[Movie Review] Signs


Starring: Mel Gibson, Joaquin Phoenix, Cherry Jones, Rory Culkin, Abigail Breslin
Director: M Night Shyamalan
Genre: Drama
Cert: 12
Released: 2002

After a tepid start to his movie career (1992’s “Praying with Anger and 1998’s “Wide Awake”), director M Night Shyamalan was afford the chance to make his breakthrough with 1999’s surprise hit, “The Sixth Sense”. When his audience failed to acclaim his under-rated follow-up “Unbreakable” with the same awe, Shyamalan did not veer from his blueprint for movie-making, and subsequently his latest supernatural release, “Signs” has been eagerly anticipated for some time.

Graham Hess (Gibson – “What Women Want”, “Braveheart”) lost his faith when he lost his wife (Patricia Kalember- “Jacobs Ladder”, “Fletch Lives”) in a car accident. Now the former Reverend lives on his farm with his two kids Bo and Morgan (Breslin and Culkin) and his brother Merrill (Phoenix – “8MM”, “Gladiator”). One morning he discovers crop circles on his land and immediately suspects that someone in the town is responsible. Within hours the TV is full of similar scenes from around the world and it soon becomes clear that the episode is a prelude to an alien invasion. Feeling unsure in an uncertain time, and defenceless without his belief system of the past, Graham attempts to reassure his family that everything will be ok with or without God. But will it?

Although it is a familiar celuloid blueprint at this point, Shyamalan’s movies continue to impress. While the story might not be quite as strong as his previous two outings, the film-making itself is becoming more intricate and thought-provoking. The characterisation is notably strong here, carried forward with wonderful subtlety by Gibson and re-inforced through the helplessness of Phoenix and the determined vulnerability of Culkin and Breslin. It’s actually Rory ‘Brother of Macaulay’ Culkin who surprises the most here, showing a lot more potential than his older brother did at his age. Credit again to Shyamalan who seems capable of making child stars on demand.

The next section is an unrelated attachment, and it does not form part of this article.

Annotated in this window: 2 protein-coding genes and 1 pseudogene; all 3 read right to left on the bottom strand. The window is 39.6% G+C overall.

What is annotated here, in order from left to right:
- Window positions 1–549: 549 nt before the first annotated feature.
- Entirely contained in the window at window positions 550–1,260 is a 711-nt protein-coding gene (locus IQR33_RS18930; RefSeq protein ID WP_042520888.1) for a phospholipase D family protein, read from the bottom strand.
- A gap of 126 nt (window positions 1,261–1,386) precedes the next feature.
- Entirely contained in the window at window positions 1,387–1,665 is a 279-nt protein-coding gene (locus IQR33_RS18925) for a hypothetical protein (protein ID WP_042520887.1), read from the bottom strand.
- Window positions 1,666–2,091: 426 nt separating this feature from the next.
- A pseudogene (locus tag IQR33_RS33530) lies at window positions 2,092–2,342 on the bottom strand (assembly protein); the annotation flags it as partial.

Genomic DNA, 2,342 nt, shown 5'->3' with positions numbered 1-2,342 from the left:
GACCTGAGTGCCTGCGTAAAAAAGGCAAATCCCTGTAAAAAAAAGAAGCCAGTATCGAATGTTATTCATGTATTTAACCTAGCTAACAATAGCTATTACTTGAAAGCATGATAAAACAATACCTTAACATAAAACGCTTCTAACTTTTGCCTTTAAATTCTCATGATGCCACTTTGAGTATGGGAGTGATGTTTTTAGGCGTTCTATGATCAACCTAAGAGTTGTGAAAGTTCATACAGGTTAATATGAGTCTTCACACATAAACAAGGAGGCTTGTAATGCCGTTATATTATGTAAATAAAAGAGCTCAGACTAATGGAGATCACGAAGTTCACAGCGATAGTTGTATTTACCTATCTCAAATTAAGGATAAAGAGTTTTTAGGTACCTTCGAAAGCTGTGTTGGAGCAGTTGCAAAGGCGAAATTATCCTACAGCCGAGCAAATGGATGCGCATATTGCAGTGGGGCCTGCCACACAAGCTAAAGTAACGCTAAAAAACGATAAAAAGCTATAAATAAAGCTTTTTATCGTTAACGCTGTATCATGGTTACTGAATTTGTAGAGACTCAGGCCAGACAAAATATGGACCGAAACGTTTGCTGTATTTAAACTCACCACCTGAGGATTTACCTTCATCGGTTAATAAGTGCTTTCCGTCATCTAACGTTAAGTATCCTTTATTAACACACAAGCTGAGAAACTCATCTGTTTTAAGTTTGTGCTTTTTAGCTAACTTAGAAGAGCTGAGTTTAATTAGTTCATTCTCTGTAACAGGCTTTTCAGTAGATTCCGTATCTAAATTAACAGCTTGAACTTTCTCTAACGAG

If the supernatural subject matter of his previous movies scared you, then the aliens should work similarly. News of the alien arrivals are shown through live TV footage of lights in the sky and an eerie home video of a hideous creature captured in South America. The only actual news outside of these jumbled newsreels comes via hearsay, opinion and theory – the end of the world is coming.

The tension is interspersed with helpings of comedy, occasionally out of place but a welcome angle from Shyamalan. The usual flashbacks, especially in the last ten minutes, help piece together vital information at the right times, and when it all falls into place you smile knowingly. If the twists do not quite have the impact of “The Sixth Sense”, you can forgive Shyamalan for creating such lofty heights for himself.

Although some viewers probably won’t read beyond the alien invasion story, Shyamalan’s work is once again deeper than it appears. He has investigated most supernatural themes at this point, so one wondes what the director will try next time. Too popular to be a cult favourite, Shyamalan is due to be remembered for simply a maker of clever and entertaining pictures.



[Movie Review] A Civil Action

A Civil ActionStarring: John Travolta, Robert Duvall, John Lithgow, William H Macy, Kathleen Quinlan, James Gandolfini, Stephen Fry
Director: Steven Zaillian
Genre: Thriller
Cert: 15
Released: 1998

Cynical personal injury lawyer, Jan Schlichtmann (Travolta), noramlly backs away from any case where he is not sure he can win. When a distressed mother (Quinlan) asks him to take on a case involving the death of eight children from lukemia in a small town, Schlichtmann says he is not interested. But when he realises that there is a case to be made for local industries polluting the water and causing the children’s death, he decides to take on two large organisations and their respective highly-educated lawyers (Duvall and Norris). Struggling for resources and support, Schlichtmann goes against his usual principals and embraces new ones, but these might cost him his career and reputation.

Apparently based on a true story, “A Civil Action” is at times a taut and insightful look into high-powered legal politics and principals. Travolta plays a typical cut-throat ‘show me the money’ lawyer whose inferiority complex regarding his modest education, comes to the fore during the biggest case of his career. Eager to prove he can cut it in the big-time, he pursues the big corporations through the courts rather than accept a settlement, as he normally does.

He performs as well as you would expect but is often outshone by Quinlan’s realistic portrayal of a grieving mother and James Gandolfini’s righteous employee who wants to see justice done. As expected, Duvall’s portrayal of the self-confident and ultra-clever opposition lawyer is a treat and the likes of William H Macy and John Lithgow do not disappoint either.

It doesn’t strike me as a movie that matches it’s billing (the greatest legal thriller of all time), but it is fulfilling enough to be worth watching.